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Tuesday, January 25th, 2022

Bipartisan Afghanistan War Commission Act introduced to create investigative body on Afghanistan war, lessons learned

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U.S. Sens. Todd Young (R-IN) and Tammy Duckworth (D-IL) introduced this week a legislative amendment that would create a nonpartisan commission to examine the war in Afghanistan, mistakes made therein, and recommendations for avoiding them in the future.

“Our country invested two decades in Afghanistan only to see it collapse in a matter of days,” Young said. “It is essential that Congress examine what occurred both in the Biden Administration’s disastrous withdrawal and over the last 20 years to ensure we learn all that we can about how this occurred.”

The Afghanistan War Commission Act (H.R. 4350) would amend the National Defense Authorization Act to empower an independent commission to thoroughly examine the long-running war. Young touted its independent tag as one helpful to its efforts — a means to avoid bureaucratic red tape and get to helpful recommendations.

Under the commission, essentially all aspects of the U.S.-led war would be on the table: running from the Sept. 11, 2001 attacks until the conclusion of the military evacuation on Aug. 30, 2021, across combat and intelligence operations, diplomatic actions and interagency decisions, and coordinating processes. Congressional oversight would itself be studied, alongside government agency activities and strategic decisions affecting the war, both by the U.S. and its efforts with allies.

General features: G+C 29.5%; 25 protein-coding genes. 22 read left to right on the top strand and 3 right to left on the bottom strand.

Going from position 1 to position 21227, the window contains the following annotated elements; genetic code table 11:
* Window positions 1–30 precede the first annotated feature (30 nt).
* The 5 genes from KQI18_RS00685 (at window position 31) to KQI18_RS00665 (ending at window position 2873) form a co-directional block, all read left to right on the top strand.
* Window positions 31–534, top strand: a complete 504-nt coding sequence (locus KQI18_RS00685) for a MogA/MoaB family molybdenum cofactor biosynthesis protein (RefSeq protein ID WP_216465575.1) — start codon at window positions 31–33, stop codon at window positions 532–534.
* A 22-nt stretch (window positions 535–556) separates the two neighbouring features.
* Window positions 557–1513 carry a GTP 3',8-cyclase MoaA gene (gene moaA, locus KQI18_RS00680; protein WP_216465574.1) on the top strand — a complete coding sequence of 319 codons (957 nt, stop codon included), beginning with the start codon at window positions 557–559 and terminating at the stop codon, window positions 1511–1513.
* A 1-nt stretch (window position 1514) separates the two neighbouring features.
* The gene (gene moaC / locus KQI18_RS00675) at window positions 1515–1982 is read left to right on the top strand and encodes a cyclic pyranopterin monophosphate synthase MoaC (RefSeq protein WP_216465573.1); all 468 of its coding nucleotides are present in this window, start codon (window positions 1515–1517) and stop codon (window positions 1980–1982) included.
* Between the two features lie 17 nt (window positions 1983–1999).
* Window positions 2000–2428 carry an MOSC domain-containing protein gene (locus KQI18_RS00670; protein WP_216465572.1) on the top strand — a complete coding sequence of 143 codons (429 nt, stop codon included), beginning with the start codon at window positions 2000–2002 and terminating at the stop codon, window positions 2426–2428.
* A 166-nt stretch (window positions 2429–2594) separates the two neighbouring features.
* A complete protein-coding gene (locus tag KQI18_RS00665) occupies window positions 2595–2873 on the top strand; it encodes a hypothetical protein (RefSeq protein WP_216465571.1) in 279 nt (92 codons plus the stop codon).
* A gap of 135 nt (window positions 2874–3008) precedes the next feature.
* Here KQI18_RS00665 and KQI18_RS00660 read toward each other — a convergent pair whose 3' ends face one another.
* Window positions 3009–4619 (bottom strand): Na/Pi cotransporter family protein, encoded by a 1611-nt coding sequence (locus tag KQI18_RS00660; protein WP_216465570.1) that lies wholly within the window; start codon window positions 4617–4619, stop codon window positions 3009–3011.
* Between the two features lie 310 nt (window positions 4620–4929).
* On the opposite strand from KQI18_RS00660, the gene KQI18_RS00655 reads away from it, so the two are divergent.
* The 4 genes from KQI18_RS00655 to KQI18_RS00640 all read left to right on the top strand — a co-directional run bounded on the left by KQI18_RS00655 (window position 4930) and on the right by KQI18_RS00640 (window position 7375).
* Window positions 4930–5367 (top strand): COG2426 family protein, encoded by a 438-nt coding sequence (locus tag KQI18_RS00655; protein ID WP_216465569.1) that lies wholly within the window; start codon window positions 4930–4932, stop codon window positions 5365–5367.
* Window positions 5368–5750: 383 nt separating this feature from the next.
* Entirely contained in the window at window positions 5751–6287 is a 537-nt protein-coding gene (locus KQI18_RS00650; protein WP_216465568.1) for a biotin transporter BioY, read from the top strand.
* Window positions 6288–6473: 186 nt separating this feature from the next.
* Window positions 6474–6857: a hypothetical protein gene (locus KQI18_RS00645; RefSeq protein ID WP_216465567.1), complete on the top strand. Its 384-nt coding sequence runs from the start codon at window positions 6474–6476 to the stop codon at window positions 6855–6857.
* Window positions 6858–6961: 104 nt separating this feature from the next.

“The War in Afghanistan was shaped by four different administrations and 11 different Congresses—no party should be looking to score cheap, partisan political points off a decades-long nation-building failure that was bipartisan in the making,” Duckworth said. “Congress owes the thousands of American service members who sacrificed in Afghanistan a serious, honest, and long-term effort devoted to bringing accountability and transparency, and I’m glad Senator Young is joining my effort to create an independent, nonpartisan commission aimed at ensuring we learn from mistakes made over 20 years in Afghanistan and implement reforms to ensure those mistakes are never repeated.”

The bill specifically demands nonpartisan members for the commission, chosen equally by the chairmen and ranking members of the House and Senate committees for Armed Services, Intelligence, and Foreign Affairs. All would need federal policy experience, but those with direct involvement in operational or strategic decision-making in the Afghanistan war would be barred. With biennial reports to Congress on declassification efforts, the commission’s most important role would nevertheless be to provide a report on lessons learned and actionable recommendations, publicly provided, to guarantee past mistakes are not repeated.